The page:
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The Many Uses of the Split Function  : Page 2

The Split function can provide unexpected returns if used properly.


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So, What's the Big Deal with the Split Function?
You can use the Split function to quickly parse a text string and break it into an array. Working with an array is easier if you need to access a particular value quickly or iterate through all values. You can therefore replace all the following code, with the one line Split function we used above.


Dim strValue
Dim strAryWords()
Dim i, iCount
strValue = "This is the tactical ASP column by Rama Ramachandran"

i = Instr(strValue, " ")
iCount = 0
Do While i > 0
	Redim Preserve strAryWords(iCount)
	strAryWords(iCount) = Left(strValue, i-1)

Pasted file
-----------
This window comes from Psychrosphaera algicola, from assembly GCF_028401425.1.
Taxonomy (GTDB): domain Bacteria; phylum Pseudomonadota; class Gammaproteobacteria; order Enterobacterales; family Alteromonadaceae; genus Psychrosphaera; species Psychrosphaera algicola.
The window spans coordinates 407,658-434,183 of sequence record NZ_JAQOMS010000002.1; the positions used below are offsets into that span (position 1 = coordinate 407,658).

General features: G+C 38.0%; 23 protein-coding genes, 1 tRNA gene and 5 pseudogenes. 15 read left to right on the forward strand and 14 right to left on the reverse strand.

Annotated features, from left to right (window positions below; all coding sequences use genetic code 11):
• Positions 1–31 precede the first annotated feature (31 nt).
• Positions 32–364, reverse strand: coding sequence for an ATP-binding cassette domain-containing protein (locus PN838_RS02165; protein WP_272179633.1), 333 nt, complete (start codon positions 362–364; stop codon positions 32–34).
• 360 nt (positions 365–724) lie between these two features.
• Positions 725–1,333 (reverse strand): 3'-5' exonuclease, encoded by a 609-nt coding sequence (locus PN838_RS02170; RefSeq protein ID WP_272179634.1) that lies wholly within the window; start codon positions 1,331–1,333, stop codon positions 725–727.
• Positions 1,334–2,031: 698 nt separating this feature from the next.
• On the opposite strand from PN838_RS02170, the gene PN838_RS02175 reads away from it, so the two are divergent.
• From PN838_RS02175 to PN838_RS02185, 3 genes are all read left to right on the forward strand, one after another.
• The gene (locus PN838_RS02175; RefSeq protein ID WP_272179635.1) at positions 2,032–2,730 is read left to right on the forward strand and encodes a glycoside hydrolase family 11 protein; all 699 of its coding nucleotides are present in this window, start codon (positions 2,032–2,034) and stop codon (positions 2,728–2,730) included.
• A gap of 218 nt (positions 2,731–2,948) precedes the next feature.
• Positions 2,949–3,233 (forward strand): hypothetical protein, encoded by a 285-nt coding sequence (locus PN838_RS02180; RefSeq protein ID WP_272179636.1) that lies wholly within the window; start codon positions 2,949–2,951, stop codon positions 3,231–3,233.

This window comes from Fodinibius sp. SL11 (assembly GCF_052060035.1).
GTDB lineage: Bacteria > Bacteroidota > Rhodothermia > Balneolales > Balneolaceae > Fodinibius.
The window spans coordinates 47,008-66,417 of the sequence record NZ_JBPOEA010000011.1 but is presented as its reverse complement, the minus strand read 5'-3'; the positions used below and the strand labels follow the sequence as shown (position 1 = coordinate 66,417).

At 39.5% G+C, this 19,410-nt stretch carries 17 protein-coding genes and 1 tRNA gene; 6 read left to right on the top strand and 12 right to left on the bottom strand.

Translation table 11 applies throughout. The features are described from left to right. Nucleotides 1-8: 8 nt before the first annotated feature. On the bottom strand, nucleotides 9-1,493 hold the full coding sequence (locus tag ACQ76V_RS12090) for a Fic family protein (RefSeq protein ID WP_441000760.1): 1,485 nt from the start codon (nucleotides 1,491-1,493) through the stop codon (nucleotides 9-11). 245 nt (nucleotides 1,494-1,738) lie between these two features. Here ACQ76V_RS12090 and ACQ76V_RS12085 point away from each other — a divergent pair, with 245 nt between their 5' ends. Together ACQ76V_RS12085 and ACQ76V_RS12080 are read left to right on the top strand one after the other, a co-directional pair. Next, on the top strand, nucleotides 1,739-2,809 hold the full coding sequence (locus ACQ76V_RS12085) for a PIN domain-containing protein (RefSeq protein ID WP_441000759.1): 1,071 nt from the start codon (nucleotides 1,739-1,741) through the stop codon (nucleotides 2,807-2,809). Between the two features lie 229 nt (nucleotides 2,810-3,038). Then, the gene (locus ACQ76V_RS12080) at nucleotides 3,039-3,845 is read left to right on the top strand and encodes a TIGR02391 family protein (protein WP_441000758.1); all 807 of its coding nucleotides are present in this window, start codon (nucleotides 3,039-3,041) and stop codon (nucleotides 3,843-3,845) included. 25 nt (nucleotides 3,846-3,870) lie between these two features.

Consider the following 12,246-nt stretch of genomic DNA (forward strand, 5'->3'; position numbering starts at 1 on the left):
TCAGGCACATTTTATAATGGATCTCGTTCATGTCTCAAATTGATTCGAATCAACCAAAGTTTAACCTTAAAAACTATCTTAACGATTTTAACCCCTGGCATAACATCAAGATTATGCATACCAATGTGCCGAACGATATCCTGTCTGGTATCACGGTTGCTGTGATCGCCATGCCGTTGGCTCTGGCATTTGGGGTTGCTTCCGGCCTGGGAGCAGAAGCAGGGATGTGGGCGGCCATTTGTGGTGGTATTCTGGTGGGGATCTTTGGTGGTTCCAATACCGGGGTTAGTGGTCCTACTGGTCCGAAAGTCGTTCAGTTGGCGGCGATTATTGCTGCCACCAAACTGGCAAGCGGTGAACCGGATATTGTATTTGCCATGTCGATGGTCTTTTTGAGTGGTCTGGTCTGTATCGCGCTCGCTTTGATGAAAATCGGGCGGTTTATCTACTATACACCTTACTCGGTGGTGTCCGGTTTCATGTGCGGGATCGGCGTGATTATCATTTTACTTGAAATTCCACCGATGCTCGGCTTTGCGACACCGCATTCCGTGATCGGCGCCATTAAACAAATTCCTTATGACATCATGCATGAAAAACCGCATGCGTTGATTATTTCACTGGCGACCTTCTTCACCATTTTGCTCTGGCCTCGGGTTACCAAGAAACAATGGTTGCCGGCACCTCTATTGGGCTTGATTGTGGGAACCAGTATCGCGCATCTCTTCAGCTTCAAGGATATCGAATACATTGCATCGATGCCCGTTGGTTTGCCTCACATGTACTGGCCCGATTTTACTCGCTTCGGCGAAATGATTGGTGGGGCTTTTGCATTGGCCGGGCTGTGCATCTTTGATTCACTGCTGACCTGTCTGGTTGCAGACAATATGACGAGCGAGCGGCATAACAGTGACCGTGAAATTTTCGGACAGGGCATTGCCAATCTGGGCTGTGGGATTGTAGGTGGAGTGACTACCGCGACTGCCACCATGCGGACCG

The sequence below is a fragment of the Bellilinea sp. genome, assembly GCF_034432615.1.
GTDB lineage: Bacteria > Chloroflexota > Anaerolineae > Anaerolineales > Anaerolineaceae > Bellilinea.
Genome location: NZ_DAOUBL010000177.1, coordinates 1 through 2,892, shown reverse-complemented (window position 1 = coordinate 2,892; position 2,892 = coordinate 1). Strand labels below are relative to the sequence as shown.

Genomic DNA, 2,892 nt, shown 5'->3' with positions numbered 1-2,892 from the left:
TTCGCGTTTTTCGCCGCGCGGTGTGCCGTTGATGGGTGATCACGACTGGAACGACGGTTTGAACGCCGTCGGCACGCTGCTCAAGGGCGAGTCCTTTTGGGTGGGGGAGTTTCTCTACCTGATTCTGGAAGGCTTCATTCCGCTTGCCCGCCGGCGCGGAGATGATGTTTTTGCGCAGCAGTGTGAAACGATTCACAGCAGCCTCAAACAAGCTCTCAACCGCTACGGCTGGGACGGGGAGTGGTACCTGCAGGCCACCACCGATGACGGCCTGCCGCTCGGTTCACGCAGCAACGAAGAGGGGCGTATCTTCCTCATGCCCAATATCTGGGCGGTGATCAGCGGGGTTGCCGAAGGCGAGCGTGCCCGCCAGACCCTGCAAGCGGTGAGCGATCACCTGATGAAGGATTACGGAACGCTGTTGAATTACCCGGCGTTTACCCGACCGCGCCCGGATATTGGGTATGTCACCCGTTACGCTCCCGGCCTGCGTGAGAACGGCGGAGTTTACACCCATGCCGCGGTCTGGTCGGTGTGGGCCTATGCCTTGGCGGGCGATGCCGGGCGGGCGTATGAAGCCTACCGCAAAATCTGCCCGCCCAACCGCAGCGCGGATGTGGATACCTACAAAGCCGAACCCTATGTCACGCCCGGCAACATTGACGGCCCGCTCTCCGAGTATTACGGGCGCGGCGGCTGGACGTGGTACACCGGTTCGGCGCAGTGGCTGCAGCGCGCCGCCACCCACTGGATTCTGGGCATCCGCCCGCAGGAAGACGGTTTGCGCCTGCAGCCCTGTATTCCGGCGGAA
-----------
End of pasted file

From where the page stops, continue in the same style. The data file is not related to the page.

iCount = iCount + 1
	strValue = Mid(strValue, i+1)

	i = Instr(strValue, " ")
Loop
If strValue <> "" Then
	Redim Preserve strAryWords(iCount)
	strAryWords(iCount) = strValue
End if
' - NOW, strAryWords is an array of all the words in the sentence.
' - All the above code can be replaced by one function call
strAryWords = Split(strValue, " ")

You can see how the built-in function can be faster and more efficient than a lot of interpreted code, especially in an ASP application.



What the documentation does not indicate is that the Split function does not just use a single character as a delimiter—this is where its myriad uses pop up. You can use any text string as a delimiter with the Split function. Let us see how we can use this.

Suck in an Entire File from Disk into a Memory Array
There is one use of the Split function that I bet most of you did not think of or know about. The Split function can be used to suck in an entire file from disk into a neat memory array in one fell swoop. Let's see how we used to do it and see how we can do it now.

This is the old way (pseudocode):
Open a File
Read one Line
Place the line into the memory array as an item
Read the next line
Till we are at end of the file
Close the file


This is the new way (pseudocode):
Open the file
Read entire file into a text string in memory
Close the file